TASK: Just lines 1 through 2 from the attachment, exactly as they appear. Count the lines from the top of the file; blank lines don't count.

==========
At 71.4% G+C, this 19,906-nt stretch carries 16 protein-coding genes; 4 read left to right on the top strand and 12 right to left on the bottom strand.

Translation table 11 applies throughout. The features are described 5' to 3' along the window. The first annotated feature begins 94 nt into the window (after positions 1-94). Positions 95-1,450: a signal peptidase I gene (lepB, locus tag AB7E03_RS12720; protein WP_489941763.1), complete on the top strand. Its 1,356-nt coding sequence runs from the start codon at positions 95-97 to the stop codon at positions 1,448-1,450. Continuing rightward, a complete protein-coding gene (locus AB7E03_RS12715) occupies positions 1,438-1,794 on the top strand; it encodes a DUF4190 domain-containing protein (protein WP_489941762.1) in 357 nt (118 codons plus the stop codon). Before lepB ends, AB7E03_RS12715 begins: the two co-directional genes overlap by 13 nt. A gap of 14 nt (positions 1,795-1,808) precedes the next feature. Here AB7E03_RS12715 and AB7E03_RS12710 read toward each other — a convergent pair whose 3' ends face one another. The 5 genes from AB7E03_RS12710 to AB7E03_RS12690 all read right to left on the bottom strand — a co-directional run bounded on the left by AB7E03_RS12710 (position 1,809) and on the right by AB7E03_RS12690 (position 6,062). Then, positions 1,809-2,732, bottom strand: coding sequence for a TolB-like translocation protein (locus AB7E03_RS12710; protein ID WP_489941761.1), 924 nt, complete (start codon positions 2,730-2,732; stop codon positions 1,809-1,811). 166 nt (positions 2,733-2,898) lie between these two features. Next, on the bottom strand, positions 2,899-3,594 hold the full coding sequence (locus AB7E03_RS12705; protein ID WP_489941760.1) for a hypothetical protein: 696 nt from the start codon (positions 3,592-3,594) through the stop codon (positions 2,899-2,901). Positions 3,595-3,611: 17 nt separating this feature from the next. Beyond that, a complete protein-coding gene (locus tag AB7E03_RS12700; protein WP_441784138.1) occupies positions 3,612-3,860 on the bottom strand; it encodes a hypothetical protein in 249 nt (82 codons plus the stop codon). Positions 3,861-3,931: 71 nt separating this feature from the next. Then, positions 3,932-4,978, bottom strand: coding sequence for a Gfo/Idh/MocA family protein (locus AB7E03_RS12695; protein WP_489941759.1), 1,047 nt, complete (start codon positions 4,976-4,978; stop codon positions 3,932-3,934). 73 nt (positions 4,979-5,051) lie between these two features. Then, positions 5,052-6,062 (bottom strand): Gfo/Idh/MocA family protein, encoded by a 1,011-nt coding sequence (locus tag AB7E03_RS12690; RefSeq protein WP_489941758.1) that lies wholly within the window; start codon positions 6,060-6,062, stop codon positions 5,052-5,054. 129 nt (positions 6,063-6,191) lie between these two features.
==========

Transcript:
At 71.4% G+C, this 19,906-nt stretch carries 16 protein-coding genes; 4 read left to right on the top strand and 12 right to left on the bottom strand.

Translation table 11 applies throughout. The features are described 5' to 3' along the window. The first annotated feature begins 94 nt into the window (after positions 1-94). Positions 95-1,450: a signal peptidase I gene (lepB, locus tag AB7E03_RS12720; protein WP_489941763.1), complete on the top strand. Its 1,356-nt coding sequence runs from the start codon at positions 95-97 to the stop codon at positions 1,448-1,450. Continuing rightward, a complete protein-coding gene (locus AB7E03_RS12715) occupies positions 1,438-1,794 on the top strand; it encodes a DUF4190 domain-containing protein (protein WP_489941762.1) in 357 nt (118 codons plus the stop codon). Before lepB ends, AB7E03_RS12715 begins: the two co-directional genes overlap by 13 nt. A gap of 14 nt (positions 1,795-1,808) precedes the next feature. Here AB7E03_RS12715 and AB7E03_RS12710 read toward each other — a convergent pair whose 3' ends face one another. The 5 genes from AB7E03_RS12710 to AB7E03_RS12690 all read right to left on the bottom strand — a co-directional run bounded on the left by AB7E03_RS12710 (position 1,809) and on the right by AB7E03_RS12690 (position 6,062). Then, positions 1,809-2,732, bottom strand: coding sequence for a TolB-like translocation protein (locus AB7E03_RS12710; protein ID WP_489941761.1), 924 nt, complete (start codon positions 2,730-2,732; stop codon positions 1,809-1,811). 166 nt (positions 2,733-2,898) lie between these two features. Next, on the bottom strand, positions 2,899-3,594 hold the full coding sequence (locus AB7E03_RS12705; protein ID WP_489941760.1) for a hypothetical protein: 696 nt from the start codon (positions 3,592-3,594) through the stop codon (positions 2,899-2,901). Positions 3,595-3,611: 17 nt separating this feature from the next. Beyond that, a complete protein-coding gene (locus tag AB7E03_RS12700; protein WP_441784138.1) occupies positions 3,612-3,860 on the bottom strand; it encodes a hypothetical protein in 249 nt (82 codons plus the stop codon). Positions 3,861-3,931: 71 nt separating this feature from the next. Then, positions 3,932-4,978, bottom strand: coding sequence for a Gfo/Idh/MocA family protein (locus AB7E03_RS12695; protein WP_489941759.1), 1,047 nt, complete (start codon positions 4,976-4,978; stop codon positions 3,932-3,934). 73 nt (positions 4,979-5,051) lie between these two features. Then, positions 5,052-6,062 (bottom strand): Gfo/Idh/MocA family protein, encoded by a 1,011-nt coding sequence (locus tag AB7E03_RS12690; RefSeq protein WP_489941758.1) that lies wholly within the window; start codon positions 6,060-6,062, stop codon positions 5,052-5,054. 129 nt (positions 6,063-6,191) lie between these two features.